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Tolkien Centenary Conference Proceedings

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  • Joan Marie Verba
    Let me touch on this subject once again briefly, as I m sure this topic may be only be of interest to me and Mr. B. The policy I stated and defended was as
    Message 1 of 9 , Jan 4, 2005
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      Let me touch on this subject once again briefly, as I'm sure this topic may be
      only be of interest to me and Mr. B.

      The policy I stated and defended was as follows:
      If a title is selling well, the Press would reprint it.
      If a title was not selling well, the Press would probably not reprint it.

      For the Masques, I stated the following:
      If the title sold out the initial print run of 300 copies in the first 6
      months, I would reprint it. If it sold out within the first year, I would
      strongly consider reprinting it. If it did not sell out within 2 years of the
      first printing, I would be reluctant to reprint it.

      Mr. Bratman seems to have mistaken my statement that a title that did not sell
      well within a reasonable period of time would probably go out of print, as a
      statement of no reprints, ever. He has previously taken my statement that
      whether or not to reprint a title after a period of time has elapsed is
      essentially a judgement call, as "no reason."

      (By the way, my policy did not apply to the Masques only. Had I remained
      Mythopoeic Press Secretary, Chad Walsh Reviews C. S. Lewis would very probably
      not have been reprinted, either.)

      I can understand Mr. Bratman's disappointment in my reluctance to reprint the
      Masques. I understand that contributors want their works to remain in print
      indefinitely. Mr. Bratman worked hard on the Masques and the results were
      outstanding, in my opinion.

      My 2000 Mythopoeic Press Budget, as with most (if not all) of my budgets, had a
      line item for funds set aside for reprinting titles. That is a matter of
      record. As the Masques was the only title eligible for reprint at the time, I
      believe that backs up my statement that I would have been willing to reprint
      had the sales been better.

      Allowing works to go out of print if sales do not meet certain expectations is
      not uncommon in the publishing industry. While I understand the feeling that
      the Mythopoeic Press is special and should be dedicated to the mission that
      works be in print indefinitely (the current Press Secretary may be of this
      opinion, but I would not wish to quote him without his direct input), this is
      not always financially realistic.

      One last item: if Mr. Bratman wished the Press to be run his way, he was always
      free to run against me as Press Secretary in the Steward elections, and I would
      have been happy to hand the Press over to him if he had won such an election.

      I am, again, sorry that this misunderstanding ever took place, and hope that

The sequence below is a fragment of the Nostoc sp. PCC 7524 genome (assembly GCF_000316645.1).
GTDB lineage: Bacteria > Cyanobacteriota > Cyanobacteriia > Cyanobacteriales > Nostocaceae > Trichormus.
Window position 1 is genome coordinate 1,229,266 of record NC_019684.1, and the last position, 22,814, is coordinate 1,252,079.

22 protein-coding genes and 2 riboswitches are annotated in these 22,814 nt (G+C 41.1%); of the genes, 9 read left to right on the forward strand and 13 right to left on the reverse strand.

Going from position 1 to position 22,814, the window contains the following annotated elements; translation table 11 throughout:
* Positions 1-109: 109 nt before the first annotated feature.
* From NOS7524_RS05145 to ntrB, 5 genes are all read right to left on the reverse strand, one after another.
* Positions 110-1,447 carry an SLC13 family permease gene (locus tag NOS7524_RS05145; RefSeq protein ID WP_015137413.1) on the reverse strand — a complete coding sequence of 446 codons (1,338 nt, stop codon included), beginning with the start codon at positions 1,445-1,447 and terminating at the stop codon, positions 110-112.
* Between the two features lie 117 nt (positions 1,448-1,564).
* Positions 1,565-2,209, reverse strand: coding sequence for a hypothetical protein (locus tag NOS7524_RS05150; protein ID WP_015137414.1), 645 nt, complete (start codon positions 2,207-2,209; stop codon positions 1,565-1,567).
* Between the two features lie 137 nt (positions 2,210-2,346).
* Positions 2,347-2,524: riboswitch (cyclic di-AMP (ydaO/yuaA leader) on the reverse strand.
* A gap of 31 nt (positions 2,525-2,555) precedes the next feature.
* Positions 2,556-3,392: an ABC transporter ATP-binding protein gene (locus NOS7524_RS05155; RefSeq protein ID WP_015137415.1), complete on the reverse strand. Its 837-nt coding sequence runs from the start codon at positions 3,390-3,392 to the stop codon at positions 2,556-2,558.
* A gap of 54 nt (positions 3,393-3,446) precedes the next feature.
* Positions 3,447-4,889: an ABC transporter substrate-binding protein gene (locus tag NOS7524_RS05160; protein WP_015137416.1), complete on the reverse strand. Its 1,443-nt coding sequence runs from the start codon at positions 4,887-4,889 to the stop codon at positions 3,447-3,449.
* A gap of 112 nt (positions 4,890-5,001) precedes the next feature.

this clarifies the record.

      Joan Marie Verba
    • Wayne G. Hammond
      Humphrey Carpenter died today (4 January) at age 58. He had spent several years with Parkinson s Disease. An obituary is on the _Daily Telegraph_ website, at
      Message 2 of 9 , Jan 4, 2005
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        Humphrey Carpenter died today (4 January) at age 58. He had spent several
        years with Parkinson's Disease. An obituary is on the _Daily Telegraph_
        website, at www.telegraph.co.uk: it mentions Carpenter's biography of
        Tolkien and his book on the Inklings among many other accomplishments.

        Wayne Hammond
      • Wayne G. Hammond
        ... Christina has found in our files a letter that _Proceedings_ co-editor and Conference co-chair Pat Reynolds wrote on 14 August 1992 to those intending to
        Message 3 of 9 , Jan 4, 2005
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          Joan wrote:

          >The Tolkien Society told us that some of the authors signed contracts
          >specifying that the Proceedings would be printed once only. However, no one
          >ever produced a contract for me to examine, and some of the authors reported
          >that they could not recall signing any contract.

          Christina has found in our files a letter that _Proceedings_ co-editor and
          Conference co-chair Pat Reynolds wrote on 14 August 1992 to those intending
          to present papers at the Centenary Conference. This stated that the
          Conference Committee had long planned to publish all of the papers in more
          than one volume of _Proceedings_ (as was then thought, rather than one
          thicker volume) "as part of the series of both _Mallorn_ and _Mythlore_".
          At that time there was also the possibility that some of the papers "on a
          specific theme" might appear in a volume "published by a major British
          publishing house" (this fell through). But it was quite properly left to
          the individual presenter's wishes where his or her paper might appear, and
          the recipient of the letter thus was asked to choose from a list of
          options, with order of preference indicated if more than one option was chosen:

          I would like my paper to be considered for the themed volume.